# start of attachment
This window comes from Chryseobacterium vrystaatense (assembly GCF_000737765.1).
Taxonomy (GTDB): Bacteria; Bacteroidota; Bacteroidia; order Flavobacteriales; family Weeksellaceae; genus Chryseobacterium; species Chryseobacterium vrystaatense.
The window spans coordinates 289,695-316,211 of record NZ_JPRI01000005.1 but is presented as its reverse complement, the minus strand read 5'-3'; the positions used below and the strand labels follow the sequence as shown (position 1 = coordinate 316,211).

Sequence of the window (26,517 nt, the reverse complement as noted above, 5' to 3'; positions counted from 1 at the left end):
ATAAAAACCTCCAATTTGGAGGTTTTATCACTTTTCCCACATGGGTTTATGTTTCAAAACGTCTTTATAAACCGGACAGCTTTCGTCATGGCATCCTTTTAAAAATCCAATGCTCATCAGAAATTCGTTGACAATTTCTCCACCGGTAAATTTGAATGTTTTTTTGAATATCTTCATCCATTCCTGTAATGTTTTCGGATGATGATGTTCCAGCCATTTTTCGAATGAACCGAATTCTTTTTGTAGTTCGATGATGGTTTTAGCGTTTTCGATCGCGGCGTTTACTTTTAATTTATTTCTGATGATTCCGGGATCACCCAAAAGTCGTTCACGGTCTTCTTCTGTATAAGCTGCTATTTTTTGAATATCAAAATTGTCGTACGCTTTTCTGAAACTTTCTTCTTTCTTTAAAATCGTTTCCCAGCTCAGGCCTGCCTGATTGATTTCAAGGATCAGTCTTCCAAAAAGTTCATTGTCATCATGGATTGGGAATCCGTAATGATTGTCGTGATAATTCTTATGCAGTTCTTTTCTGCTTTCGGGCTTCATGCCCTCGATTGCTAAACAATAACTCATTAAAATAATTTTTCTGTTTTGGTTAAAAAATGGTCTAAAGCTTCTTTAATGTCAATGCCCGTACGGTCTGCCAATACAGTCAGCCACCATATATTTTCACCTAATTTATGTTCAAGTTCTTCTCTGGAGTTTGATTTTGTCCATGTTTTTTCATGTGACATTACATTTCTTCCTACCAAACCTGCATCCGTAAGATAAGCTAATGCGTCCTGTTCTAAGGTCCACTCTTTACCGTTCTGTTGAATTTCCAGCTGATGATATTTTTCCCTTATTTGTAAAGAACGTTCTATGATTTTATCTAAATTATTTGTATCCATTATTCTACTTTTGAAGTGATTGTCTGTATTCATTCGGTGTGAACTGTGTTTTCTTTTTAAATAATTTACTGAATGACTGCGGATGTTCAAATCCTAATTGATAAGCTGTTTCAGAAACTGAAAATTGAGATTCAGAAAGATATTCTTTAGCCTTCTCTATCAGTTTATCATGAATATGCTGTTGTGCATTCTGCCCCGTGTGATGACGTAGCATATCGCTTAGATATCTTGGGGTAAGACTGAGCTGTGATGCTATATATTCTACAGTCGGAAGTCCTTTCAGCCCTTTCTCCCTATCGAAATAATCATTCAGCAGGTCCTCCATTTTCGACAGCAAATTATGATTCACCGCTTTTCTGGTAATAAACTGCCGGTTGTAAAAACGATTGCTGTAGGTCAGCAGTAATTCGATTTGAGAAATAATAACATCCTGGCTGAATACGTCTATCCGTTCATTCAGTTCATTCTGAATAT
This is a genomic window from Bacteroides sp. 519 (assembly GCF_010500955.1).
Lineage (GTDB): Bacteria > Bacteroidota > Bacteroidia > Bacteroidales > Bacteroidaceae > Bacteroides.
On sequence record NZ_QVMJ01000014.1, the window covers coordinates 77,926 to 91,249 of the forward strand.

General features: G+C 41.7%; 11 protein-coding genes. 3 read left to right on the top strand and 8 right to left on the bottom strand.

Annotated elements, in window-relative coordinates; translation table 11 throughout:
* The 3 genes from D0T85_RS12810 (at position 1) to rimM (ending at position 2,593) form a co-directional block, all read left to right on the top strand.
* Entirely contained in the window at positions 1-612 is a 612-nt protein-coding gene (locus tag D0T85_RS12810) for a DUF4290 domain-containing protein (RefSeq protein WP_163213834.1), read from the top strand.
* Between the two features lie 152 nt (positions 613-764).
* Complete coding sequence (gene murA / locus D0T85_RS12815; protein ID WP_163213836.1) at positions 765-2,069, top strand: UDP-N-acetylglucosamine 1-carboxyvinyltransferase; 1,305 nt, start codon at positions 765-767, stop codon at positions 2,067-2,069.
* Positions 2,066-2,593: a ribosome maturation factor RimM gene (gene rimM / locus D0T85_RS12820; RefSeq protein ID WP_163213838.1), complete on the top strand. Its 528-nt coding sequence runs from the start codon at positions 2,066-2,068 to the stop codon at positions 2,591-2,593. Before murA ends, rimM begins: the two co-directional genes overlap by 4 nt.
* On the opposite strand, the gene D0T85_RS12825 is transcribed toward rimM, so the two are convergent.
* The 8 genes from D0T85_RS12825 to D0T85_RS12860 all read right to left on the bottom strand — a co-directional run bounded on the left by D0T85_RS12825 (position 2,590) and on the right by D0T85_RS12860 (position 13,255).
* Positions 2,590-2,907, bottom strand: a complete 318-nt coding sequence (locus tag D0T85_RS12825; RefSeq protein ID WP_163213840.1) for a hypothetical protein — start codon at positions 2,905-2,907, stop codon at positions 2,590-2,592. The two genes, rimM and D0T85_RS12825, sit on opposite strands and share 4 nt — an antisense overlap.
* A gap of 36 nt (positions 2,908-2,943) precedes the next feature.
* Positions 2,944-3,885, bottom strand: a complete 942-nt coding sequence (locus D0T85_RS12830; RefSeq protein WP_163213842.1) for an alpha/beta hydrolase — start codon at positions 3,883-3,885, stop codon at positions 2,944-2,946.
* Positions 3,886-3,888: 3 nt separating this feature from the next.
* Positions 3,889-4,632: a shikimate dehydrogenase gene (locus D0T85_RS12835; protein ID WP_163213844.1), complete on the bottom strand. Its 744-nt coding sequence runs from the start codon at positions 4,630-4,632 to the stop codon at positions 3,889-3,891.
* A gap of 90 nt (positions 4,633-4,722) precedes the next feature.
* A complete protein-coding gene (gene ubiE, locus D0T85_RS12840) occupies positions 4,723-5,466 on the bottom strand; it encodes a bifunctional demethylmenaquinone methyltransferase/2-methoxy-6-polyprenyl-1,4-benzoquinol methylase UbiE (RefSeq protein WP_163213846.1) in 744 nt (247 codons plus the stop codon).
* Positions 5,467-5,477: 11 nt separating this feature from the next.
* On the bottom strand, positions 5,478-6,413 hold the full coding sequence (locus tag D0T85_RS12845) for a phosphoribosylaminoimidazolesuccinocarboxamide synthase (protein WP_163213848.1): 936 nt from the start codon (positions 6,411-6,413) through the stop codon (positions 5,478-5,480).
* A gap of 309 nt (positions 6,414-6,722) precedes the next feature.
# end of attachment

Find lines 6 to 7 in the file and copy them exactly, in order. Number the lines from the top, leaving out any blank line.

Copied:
This is a genomic window from Bacteroides sp. 519 (assembly GCF_010500955.1).
Lineage (GTDB): Bacteria > Bacteroidota > Bacteroidia > Bacteroidales > Bacteroidaceae > Bacteroides.